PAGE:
Granted, the Spanish have recently lacked a truly inspired, in-form striker who is as consistent as the midfield who would feed him the ball. David Villa has not been the same since a career-threatening leg injury kept him out of Euro 2012. Fernando Torres, for all of his struggle to remain at the top of his trade, has not delivered the way del Bosque expected in recent competitions. Fernando Llorente is not afforded the same opportunities to succeed as his compatriots. In Euro 2012, the midfielder Cesc Fabregas was essentially used as a striker, yet the Spanish managed just fine like that because their midfield was so fortified.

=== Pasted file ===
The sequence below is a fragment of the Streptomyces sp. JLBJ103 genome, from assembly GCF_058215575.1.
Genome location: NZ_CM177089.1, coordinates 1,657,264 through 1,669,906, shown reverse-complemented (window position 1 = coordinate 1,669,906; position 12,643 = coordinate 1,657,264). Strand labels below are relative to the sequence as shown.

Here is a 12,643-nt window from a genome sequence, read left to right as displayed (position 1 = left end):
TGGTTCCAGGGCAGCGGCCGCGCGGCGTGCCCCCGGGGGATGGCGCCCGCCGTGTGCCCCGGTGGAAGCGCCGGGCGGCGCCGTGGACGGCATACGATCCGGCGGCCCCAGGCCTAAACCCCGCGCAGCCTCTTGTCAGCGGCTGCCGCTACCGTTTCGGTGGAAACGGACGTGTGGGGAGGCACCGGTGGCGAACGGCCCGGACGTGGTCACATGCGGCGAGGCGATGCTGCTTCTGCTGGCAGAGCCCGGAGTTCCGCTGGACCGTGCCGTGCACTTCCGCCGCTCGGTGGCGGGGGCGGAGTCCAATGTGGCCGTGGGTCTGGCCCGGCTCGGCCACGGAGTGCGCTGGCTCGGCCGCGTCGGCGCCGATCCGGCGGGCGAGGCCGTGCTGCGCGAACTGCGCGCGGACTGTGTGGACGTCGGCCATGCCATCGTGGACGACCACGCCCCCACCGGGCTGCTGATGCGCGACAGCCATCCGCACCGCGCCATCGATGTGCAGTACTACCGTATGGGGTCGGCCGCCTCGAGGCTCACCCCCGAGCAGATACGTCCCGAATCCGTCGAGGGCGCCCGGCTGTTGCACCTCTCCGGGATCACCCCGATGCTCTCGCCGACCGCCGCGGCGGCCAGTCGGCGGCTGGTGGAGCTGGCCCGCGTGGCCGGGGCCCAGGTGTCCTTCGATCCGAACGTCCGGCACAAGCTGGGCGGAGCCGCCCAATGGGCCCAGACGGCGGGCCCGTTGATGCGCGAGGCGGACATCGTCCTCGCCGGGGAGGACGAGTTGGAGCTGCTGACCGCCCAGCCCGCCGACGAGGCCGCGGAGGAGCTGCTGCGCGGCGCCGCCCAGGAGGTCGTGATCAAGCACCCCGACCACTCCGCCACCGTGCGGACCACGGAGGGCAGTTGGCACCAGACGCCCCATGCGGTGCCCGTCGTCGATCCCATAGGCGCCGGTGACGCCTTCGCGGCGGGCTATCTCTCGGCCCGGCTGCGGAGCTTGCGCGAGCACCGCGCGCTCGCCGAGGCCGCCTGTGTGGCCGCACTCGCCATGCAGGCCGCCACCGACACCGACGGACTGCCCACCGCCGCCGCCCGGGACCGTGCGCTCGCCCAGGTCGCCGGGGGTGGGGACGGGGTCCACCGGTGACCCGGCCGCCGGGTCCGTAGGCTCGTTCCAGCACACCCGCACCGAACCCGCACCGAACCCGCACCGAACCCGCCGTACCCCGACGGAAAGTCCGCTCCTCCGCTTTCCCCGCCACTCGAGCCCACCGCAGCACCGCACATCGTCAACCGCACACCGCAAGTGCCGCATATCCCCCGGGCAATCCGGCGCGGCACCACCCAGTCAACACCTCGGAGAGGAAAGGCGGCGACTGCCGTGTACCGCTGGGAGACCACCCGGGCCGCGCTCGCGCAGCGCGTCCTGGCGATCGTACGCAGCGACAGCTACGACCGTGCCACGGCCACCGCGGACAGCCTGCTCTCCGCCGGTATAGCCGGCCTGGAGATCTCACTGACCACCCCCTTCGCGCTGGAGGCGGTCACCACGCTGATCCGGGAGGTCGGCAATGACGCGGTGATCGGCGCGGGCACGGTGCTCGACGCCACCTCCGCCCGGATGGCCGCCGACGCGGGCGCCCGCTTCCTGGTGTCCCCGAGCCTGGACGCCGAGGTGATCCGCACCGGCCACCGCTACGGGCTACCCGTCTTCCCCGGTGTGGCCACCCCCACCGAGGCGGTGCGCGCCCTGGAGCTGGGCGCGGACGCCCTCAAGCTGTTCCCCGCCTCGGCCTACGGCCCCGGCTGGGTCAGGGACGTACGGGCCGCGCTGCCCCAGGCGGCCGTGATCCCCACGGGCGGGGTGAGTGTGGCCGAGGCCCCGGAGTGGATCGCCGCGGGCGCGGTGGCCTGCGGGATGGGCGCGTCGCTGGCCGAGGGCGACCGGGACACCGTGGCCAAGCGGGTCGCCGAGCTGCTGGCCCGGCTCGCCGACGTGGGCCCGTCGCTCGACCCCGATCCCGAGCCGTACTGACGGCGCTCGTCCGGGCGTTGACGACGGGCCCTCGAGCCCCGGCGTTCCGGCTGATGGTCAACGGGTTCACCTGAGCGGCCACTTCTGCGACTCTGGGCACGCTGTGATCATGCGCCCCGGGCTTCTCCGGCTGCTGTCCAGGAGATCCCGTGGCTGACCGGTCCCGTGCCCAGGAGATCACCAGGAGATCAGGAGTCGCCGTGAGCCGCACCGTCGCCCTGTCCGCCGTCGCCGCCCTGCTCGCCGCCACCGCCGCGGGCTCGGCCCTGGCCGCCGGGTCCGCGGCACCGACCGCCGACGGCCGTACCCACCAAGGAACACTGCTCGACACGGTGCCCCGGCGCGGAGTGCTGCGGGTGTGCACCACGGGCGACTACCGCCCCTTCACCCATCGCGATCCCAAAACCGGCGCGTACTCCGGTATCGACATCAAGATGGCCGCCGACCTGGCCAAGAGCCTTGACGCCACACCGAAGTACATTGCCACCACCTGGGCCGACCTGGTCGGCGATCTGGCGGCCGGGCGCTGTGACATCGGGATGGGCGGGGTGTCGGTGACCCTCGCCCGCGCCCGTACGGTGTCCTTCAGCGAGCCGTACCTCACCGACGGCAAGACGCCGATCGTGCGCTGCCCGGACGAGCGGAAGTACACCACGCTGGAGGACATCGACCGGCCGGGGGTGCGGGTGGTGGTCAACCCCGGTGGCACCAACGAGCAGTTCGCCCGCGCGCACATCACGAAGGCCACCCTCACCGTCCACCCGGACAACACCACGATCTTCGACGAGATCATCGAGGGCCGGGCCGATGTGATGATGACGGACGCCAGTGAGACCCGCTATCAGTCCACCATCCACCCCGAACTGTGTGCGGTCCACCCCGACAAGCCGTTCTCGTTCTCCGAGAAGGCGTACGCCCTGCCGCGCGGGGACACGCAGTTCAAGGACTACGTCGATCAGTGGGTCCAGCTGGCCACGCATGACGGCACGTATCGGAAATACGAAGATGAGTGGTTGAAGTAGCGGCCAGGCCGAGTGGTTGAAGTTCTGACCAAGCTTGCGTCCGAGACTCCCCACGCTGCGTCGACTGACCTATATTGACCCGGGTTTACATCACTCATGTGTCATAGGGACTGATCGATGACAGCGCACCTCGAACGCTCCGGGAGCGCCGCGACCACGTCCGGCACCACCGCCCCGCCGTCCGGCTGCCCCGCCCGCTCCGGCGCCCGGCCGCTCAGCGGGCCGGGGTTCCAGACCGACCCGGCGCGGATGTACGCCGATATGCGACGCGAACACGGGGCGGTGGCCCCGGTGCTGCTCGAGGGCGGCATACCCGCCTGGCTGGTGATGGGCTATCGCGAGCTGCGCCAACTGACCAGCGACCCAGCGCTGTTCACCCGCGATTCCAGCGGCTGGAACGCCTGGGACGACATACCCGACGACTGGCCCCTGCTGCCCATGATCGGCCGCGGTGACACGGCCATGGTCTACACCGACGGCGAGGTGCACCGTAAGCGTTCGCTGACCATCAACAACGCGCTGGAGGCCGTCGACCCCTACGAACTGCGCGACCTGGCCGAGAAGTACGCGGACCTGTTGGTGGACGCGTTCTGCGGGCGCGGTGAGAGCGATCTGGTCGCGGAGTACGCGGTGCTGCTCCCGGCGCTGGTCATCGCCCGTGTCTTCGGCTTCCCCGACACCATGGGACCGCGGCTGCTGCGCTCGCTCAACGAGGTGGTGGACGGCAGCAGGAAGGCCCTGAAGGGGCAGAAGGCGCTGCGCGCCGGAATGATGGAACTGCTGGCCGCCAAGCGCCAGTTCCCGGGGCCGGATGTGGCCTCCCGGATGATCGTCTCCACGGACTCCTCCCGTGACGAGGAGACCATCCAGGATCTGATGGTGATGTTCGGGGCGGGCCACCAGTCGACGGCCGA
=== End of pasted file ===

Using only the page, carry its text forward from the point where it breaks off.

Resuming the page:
And granted, Barcelona has the advantage of fourth-dimension scoring wizard Lionel Messi, whose hamstring injury preceding the semifinal tie with Bayern limited his effectiveness and, therefore, Barcelona’s effectiveness. It is tough to say what influence, physically and psychologically, a healthy Messi would have had on the Champions League, but given soccer’s unpredictability and the circumstances of the past season, Bayern proved itself the best club in Europe.

Bayern exploited a key feature of tiki-taka: that of the attacking wing back, an outside defender bringing up the ball and becoming part of the offensive possession. Because of the fluidity of the system, any outfield player (that is, anyone who is not a goalkeeper) can end up somewhere near the opposing goalie box, sending arching crosses in or centering the ball before withdrawing. While many clubs use this tactic, no team in recent memory has used it as effectively as Barcelona, with the collective acumen of Dani Alves, Éric Abidal and Jordi Alba spearheading charges along the sidelines.